This drift towards fatalistic beliefs was augmented by the growing practice of consulting astrologers, and received a smart fillip when Posidonius arrived to propose a syncretism of Stoic determinism and astral fatalism. The rivals of Epicureanism were swiftly combining to crush it. Its denial of the possibility of divination was being negatived by a manifold practice yearly growing more universal. Its capacity for self-defense was simultaneously destroyed by the increase of gross hedonism under the same name. Between the Epicurean voluptuary and the Epicurean ascetic neither popular opinion nor serious legislation was likely to make a distinction. Julius Caesar enacted laws against both riotous living and new collegia.25 It is likely that both of these resulted in the dispersal of the Epicureans. Vergil's teacher Siro certainly withdrew from the city, and his pupils probably followed him.26

    It was not the multiplication of its rivals, however, nor their combination, nor sumptuary laws, nor even the disorder of civil wars, that finally destroyed Roman Epicureanism as a distinctive movement. These were hostile influences, of course, but the real solvent was the irresistible Roman tendency to syncretism, which is much preferable to the term eclecticism. The latter distinctly implies the act of choosing, which is falsely assumed. For example, Posidonius did not choose out the Stoic belief in fate as an element of the Stoic creed which might be combined with astrology. The process was quite different. Practice preceded synthesis. The Stoic belief in fate had been held in certain Roman circles for a century. The practice of astrology grew up alongside of it. Syncretism took place in spite of the philosophers, and all they could do was to acknowledge it. Philosophy, like theology, often pretends to lead the procession, when in reality it follows it.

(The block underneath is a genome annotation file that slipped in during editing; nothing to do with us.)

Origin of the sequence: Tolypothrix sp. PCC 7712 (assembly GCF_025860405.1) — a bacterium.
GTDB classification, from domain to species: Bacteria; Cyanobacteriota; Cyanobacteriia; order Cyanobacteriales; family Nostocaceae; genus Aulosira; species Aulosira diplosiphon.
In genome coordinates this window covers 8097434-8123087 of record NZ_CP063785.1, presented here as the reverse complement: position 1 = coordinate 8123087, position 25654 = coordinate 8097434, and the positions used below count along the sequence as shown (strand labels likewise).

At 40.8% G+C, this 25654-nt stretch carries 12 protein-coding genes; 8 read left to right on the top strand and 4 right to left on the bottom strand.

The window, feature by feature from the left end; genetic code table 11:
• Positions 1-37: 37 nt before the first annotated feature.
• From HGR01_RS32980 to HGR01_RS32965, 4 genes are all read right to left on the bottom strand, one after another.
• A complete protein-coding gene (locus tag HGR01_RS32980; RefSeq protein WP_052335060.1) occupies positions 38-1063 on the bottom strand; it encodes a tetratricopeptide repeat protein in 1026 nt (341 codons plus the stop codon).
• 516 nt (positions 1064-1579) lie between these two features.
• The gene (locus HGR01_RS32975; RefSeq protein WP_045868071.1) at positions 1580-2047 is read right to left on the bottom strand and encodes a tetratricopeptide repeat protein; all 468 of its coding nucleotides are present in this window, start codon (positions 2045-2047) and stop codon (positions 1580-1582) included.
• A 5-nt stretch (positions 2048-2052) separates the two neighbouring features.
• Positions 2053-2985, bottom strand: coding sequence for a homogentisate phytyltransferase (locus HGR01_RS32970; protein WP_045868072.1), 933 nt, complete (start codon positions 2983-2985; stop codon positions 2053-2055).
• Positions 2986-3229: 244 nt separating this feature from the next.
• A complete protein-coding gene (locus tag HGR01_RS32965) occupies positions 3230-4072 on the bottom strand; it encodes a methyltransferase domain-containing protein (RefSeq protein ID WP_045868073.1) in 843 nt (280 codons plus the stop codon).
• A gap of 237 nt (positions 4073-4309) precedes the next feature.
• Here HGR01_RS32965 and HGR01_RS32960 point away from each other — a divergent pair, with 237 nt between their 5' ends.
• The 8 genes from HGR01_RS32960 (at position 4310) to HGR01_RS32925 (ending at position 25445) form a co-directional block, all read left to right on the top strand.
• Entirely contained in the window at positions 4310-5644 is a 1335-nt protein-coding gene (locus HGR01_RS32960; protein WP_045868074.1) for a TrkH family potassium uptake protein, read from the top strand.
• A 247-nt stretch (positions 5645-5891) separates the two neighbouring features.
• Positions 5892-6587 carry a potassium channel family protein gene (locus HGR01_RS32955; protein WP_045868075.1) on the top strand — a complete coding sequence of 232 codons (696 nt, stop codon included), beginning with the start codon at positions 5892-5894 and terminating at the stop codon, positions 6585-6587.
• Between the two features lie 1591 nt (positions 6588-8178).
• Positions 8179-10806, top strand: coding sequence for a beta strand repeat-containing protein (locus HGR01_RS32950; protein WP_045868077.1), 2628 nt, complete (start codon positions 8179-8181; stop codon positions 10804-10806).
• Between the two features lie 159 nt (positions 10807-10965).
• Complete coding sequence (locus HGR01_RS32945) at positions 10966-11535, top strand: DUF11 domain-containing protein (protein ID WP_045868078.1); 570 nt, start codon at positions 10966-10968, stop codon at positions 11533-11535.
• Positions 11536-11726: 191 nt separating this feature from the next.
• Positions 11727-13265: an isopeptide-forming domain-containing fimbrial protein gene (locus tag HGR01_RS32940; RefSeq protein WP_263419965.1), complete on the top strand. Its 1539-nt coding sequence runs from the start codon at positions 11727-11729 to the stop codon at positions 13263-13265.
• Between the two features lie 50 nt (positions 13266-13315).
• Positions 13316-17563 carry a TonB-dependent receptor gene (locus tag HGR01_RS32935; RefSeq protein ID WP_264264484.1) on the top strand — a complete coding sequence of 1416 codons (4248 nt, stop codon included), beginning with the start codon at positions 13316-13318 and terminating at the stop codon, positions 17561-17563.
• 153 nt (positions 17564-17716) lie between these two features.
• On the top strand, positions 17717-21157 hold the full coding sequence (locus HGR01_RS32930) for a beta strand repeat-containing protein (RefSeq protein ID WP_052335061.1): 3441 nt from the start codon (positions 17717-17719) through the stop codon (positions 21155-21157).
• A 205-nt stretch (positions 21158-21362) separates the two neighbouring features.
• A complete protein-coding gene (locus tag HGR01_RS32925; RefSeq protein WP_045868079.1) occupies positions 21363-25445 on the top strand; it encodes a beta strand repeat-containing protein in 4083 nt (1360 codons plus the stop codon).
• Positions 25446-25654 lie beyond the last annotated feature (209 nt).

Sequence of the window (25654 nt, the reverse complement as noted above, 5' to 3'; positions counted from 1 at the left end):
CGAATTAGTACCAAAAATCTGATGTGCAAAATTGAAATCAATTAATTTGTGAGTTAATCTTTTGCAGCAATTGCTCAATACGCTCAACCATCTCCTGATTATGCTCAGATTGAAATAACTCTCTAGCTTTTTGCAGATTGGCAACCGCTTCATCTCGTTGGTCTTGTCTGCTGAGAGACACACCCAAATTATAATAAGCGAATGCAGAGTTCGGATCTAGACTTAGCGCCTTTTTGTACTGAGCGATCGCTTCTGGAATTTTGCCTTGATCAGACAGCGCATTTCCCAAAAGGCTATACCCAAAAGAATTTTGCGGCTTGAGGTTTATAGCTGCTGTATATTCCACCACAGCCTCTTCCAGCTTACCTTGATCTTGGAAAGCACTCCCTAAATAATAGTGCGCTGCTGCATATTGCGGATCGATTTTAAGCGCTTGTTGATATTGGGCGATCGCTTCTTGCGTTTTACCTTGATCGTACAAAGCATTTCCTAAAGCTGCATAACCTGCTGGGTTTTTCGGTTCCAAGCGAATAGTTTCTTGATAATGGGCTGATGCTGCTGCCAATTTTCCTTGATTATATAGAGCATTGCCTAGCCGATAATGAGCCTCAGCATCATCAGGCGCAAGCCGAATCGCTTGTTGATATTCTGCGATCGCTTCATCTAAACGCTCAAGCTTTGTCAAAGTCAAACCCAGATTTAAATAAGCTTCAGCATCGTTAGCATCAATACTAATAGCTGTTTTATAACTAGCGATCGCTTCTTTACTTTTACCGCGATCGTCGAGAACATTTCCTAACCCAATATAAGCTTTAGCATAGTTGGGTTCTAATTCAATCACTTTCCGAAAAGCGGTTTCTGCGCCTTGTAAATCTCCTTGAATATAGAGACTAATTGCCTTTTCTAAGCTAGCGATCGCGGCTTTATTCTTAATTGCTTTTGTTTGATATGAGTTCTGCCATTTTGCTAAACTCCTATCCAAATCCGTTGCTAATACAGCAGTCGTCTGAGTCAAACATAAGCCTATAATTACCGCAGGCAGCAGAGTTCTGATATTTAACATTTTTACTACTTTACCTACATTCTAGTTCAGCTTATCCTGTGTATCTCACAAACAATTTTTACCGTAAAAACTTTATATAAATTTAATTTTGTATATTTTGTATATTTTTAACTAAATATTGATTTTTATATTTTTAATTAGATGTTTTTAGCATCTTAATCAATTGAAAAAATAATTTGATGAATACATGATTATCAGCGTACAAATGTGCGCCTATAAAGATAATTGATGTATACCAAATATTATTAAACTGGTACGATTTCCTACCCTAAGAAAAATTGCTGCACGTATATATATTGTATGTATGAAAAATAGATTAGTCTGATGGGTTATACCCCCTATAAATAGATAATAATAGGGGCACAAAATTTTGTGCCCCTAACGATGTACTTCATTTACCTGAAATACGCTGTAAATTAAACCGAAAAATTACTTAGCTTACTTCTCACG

This process of syncretism, which in practice had been going on for a century, was abruptly and effectually, though somewhat prematurely perhaps, consummated by the philosophical writings of Cicero. The cessation of public life, which to him had been as bread and meat, threw him back upon the rich resources of his memory, and the death of Tullia spurred his mind and his pen alike to preternatural activity. In the two years and a half of life that remained he turned himself away from the immediate audience and synthesized the intellectual life of Rome for posterity. He hastened the syncretism that was all the while going on, and he absorbed the doctrines of all the schools into a composite fabric, not of true philosophy but of general culture.

  • One other thing to follow up on at some point as to Horace:

    To these indications of a general attitude a score of examples might easily be added to demonstrate his familiarity

    with minor Epicurean topics. An outstanding example of this class is his exhortation not to postpone the decision to save oneself.33 The identification of this topic as Epicurean depends upon a letter of the younger Seneca, who, unlike his immediate predecessors, dares to mention Epicurus by name, but apologizes for doing so.34

    33 Ep. , 2, 37-43.

    34 Ib. III, 1, 5-6; I, 12, 11 (Hense).

  • Note -- see this thread I set up on Posidonius

    It sure would be nice some day to set up a full graphical timeline of people and their positions (both friendly and unfriendly) who are particularly relevant to core Epicurean philosophy positions.